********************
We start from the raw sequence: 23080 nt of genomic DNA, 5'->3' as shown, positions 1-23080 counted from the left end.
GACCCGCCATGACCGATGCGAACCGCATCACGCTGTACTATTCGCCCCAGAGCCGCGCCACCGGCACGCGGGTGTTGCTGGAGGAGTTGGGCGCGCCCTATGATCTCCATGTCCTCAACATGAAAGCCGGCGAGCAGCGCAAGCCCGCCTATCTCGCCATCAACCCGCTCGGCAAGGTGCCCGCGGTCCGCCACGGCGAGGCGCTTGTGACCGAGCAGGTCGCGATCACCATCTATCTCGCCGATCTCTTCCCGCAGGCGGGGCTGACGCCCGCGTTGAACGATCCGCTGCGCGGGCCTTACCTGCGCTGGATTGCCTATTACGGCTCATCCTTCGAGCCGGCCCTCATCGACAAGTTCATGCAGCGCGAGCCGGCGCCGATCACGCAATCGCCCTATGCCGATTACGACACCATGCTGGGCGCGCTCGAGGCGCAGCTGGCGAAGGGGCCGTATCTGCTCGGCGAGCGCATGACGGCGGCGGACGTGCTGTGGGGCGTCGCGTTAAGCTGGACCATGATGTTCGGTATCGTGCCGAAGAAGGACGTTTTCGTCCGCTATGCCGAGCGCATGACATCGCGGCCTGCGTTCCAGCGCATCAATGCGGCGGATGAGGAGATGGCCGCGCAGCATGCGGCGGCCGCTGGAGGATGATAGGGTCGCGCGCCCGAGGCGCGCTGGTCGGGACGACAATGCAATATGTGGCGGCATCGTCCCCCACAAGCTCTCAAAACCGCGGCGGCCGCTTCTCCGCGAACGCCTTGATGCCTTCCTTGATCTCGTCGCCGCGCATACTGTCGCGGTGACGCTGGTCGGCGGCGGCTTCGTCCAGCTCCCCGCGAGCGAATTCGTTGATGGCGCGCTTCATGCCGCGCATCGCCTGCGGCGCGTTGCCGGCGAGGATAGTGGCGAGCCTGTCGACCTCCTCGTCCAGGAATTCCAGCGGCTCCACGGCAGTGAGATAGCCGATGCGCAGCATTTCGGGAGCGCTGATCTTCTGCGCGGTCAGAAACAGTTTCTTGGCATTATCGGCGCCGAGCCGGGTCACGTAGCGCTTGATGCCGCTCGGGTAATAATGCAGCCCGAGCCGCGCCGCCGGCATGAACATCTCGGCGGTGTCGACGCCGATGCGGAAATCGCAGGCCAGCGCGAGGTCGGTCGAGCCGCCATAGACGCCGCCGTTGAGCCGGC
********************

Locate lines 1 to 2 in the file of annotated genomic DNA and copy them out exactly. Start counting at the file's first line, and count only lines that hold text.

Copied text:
We start from the raw sequence: 23080 nt of genomic DNA, 5'->3' as shown, positions 1-23080 counted from the left end.
GACCCGCCATGACCGATGCGAACCGCATCACGCTGTACTATTCGCCCCAGAGCCGCGCCACCGGCACGCGGGTGTTGCTGGAGGAGTTGGGCGCGCCCTATGATCTCCATGTCCTCAACATGAAAGCCGGCGAGCAGCGCAAGCCCGCCTATCTCGCCATCAACCCGCTCGGCAAGGTGCCCGCGGTCCGCCACGGCGAGGCGCTTGTGACCGAGCAGGTCGCGATCACCATCTATCTCGCCGATCTCTTCCCGCAGGCGGGGCTGACGCCCGCGTTGAACGATCCGCTGCGCGGGCCTTACCTGCGCTGGATTGCCTATTACGGCTCATCCTTCGAGCCGGCCCTCATCGACAAGTTCATGCAGCGCGAGCCGGCGCCGATCACGCAATCGCCCTATGCCGATTACGACACCATGCTGGGCGCGCTCGAGGCGCAGCTGGCGAAGGGGCCGTATCTGCTCGGCGAGCGCATGACGGCGGCGGACGTGCTGTGGGGCGTCGCGTTAAGCTGGACCATGATGTTCGGTATCGTGCCGAAGAAGGACGTTTTCGTCCGCTATGCCGAGCGCATGACATCGCGGCCTGCGTTCCAGCGCATCAATGCGGCGGATGAGGAGATGGCCGCGCAGCATGCGGCGGCCGCTGGAGGATGATAGGGTCGCGCGCCCGAGGCGCGCTGGTCGGGACGACAATGCAATATGTGGCGGCATCGTCCCCCACAAGCTCTCAAAACCGCGGCGGCCGCTTCTCCGCGAACGCCTTGATGCCTTCCTTGATCTCGTCGCCGCGCATACTGTCGCGGTGACGCTGGTCGGCGGCGGCTTCGTCCAGCTCCCCGCGAGCGAATTCGTTGATGGCGCGCTTCATGCCGCGCATCGCCTGCGGCGCGTTGCCGGCGAGGATAGTGGCGAGCCTGTCGACCTCCTCGTCCAGGAATTCCAGCGGCTCCACGGCAGTGAGATAGCCGATGCGCAGCATTTCGGGAGCGCTGATCTTCTGCGCGGTCAGAAACAGTTTCTTGGCATTATCGGCGCCGAGCCGGGTCACGTAGCGCTTGATGCCGCTCGGGTAATAATGCAGCCCGAGCCGCGCCGCCGGCATGAACATCTCGGCGGTGTCGACGCCGATGCGGAAATCGCAGGCCAGCGCGAGGTCGGTCGAGCCGCCATAGACGCCGCCGTTGAGCCGGC